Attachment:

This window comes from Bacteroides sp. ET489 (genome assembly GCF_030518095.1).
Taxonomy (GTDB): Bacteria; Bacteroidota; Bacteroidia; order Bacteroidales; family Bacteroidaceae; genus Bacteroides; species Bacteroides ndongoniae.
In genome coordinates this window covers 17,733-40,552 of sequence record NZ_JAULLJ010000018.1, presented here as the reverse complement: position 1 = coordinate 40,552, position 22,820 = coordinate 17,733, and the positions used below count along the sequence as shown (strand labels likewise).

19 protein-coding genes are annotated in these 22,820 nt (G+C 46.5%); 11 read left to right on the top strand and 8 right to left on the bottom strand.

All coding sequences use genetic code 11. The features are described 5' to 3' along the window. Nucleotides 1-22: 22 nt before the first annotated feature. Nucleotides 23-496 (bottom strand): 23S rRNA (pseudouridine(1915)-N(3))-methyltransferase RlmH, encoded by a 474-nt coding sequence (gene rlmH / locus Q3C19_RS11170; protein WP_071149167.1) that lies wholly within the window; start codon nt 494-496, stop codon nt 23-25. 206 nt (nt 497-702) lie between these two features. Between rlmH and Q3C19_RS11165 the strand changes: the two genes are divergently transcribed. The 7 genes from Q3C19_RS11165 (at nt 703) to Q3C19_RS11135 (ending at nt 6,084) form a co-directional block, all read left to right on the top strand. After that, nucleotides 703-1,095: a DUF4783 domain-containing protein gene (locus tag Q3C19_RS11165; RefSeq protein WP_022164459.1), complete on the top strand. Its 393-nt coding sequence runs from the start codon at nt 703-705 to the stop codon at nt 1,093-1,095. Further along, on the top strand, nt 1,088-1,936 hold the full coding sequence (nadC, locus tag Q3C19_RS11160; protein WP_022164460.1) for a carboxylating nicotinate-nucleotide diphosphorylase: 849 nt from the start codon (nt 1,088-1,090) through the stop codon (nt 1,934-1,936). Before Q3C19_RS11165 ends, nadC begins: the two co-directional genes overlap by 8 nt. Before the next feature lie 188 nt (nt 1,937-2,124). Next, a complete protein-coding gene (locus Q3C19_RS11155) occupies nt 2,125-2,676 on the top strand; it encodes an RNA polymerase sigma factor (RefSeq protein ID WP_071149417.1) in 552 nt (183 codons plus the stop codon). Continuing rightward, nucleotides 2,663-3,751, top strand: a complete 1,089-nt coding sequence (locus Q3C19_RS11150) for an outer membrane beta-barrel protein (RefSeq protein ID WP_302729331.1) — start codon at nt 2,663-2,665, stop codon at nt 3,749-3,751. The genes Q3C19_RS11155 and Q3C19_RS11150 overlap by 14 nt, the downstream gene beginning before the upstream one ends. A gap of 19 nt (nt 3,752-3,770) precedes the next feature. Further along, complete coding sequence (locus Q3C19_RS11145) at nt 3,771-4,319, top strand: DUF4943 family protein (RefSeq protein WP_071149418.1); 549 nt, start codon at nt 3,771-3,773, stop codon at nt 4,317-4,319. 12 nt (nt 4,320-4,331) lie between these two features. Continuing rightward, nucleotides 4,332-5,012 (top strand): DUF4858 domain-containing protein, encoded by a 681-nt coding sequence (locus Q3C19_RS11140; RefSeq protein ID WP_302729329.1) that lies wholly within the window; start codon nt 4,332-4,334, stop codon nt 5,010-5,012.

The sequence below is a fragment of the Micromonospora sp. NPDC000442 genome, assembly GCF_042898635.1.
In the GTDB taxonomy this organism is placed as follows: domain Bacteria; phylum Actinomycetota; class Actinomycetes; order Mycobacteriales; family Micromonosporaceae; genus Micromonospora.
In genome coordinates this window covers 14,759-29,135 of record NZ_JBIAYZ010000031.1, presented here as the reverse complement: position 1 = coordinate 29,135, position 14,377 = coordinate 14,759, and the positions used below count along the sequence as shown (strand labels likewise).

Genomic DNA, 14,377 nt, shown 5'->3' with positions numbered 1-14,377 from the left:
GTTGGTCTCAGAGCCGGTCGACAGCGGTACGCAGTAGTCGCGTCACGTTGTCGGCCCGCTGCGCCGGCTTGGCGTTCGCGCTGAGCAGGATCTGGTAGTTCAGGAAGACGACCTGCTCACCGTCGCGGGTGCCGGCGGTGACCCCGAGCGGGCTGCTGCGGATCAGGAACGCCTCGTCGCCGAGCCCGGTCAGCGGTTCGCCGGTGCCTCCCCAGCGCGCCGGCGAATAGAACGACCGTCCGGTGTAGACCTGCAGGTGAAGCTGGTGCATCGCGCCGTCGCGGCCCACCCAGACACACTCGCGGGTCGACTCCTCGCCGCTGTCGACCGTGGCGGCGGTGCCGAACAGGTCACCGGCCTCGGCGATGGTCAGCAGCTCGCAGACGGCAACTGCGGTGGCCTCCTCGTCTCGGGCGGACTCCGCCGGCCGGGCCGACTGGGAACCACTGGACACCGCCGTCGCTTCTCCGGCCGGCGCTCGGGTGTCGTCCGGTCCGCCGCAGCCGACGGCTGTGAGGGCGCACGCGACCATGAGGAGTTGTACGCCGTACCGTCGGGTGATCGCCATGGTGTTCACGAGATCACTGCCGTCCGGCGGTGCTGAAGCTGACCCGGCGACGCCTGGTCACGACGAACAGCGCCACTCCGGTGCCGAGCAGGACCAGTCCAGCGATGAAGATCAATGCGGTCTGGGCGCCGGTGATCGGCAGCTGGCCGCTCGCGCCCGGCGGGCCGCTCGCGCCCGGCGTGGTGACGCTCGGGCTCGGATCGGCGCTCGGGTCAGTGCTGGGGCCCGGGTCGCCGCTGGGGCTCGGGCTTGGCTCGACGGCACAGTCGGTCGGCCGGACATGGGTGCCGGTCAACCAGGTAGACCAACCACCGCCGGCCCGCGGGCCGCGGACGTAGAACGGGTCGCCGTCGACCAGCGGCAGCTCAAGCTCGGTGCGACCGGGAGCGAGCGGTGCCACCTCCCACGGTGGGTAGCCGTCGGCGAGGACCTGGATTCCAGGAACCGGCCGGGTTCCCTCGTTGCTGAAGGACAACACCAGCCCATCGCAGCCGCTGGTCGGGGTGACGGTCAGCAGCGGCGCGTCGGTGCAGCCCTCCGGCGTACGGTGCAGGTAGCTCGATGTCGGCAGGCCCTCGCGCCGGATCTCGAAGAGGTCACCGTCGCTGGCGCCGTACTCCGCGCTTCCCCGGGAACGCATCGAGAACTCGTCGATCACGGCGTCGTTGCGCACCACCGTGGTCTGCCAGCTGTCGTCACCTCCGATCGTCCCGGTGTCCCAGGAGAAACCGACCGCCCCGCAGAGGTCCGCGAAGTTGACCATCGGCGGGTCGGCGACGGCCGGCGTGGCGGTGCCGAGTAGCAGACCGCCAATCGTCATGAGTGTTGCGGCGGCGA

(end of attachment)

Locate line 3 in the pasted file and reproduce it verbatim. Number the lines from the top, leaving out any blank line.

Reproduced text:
In genome coordinates this window covers 17,733-40,552 of sequence record NZ_JAULLJ010000018.1, presented here as the reverse complement: position 1 = coordinate 40,552, position 22,820 = coordinate 17,733, and the positions used below count along the sequence as shown (strand labels likewise).